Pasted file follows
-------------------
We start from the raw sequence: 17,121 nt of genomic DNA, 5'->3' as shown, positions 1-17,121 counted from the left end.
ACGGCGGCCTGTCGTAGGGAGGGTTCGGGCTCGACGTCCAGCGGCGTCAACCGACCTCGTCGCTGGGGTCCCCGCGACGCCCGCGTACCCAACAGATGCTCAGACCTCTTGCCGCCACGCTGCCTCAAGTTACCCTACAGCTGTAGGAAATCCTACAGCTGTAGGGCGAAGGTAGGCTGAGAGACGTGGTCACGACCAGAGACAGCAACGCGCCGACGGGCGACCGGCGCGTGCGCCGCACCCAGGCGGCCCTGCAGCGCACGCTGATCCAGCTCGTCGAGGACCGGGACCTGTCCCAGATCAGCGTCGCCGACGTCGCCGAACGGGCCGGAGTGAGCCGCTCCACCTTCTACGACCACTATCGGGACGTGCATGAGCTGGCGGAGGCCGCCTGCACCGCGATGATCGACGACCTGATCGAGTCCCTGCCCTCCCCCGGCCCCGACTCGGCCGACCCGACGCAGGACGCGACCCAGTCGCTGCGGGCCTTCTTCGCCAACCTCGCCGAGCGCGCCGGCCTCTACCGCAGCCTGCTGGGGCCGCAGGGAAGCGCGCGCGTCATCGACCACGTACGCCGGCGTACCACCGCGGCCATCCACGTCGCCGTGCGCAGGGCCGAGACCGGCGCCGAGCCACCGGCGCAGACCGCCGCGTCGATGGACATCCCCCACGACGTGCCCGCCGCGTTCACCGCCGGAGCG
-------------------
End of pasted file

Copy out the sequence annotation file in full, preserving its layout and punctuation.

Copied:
We start from the raw sequence: 17,121 nt of genomic DNA, 5'->3' as shown, positions 1-17,121 counted from the left end.
ACGGCGGCCTGTCGTAGGGAGGGTTCGGGCTCGACGTCCAGCGGCGTCAACCGACCTCGTCGCTGGGGTCCCCGCGACGCCCGCGTACCCAACAGATGCTCAGACCTCTTGCCGCCACGCTGCCTCAAGTTACCCTACAGCTGTAGGAAATCCTACAGCTGTAGGGCGAAGGTAGGCTGAGAGACGTGGTCACGACCAGAGACAGCAACGCGCCGACGGGCGACCGGCGCGTGCGCCGCACCCAGGCGGCCCTGCAGCGCACGCTGATCCAGCTCGTCGAGGACCGGGACCTGTCCCAGATCAGCGTCGCCGACGTCGCCGAACGGGCCGGAGTGAGCCGCTCCACCTTCTACGACCACTATCGGGACGTGCATGAGCTGGCGGAGGCCGCCTGCACCGCGATGATCGACGACCTGATCGAGTCCCTGCCCTCCCCCGGCCCCGACTCGGCCGACCCGACGCAGGACGCGACCCAGTCGCTGCGGGCCTTCTTCGCCAACCTCGCCGAGCGCGCCGGCCTCTACCGCAGCCTGCTGGGGCCGCAGGGAAGCGCGCGCGTCATCGACCACGTACGCCGGCGTACCACCGCGGCCATCCACGTCGCCGTGCGCAGGGCCGAGACCGGCGCCGAGCCACCGGCGCAGACCGCCGCGTCGATGGACATCCCCCACGACGTGCCCGCCGCGTTCACCGCCGGAGCG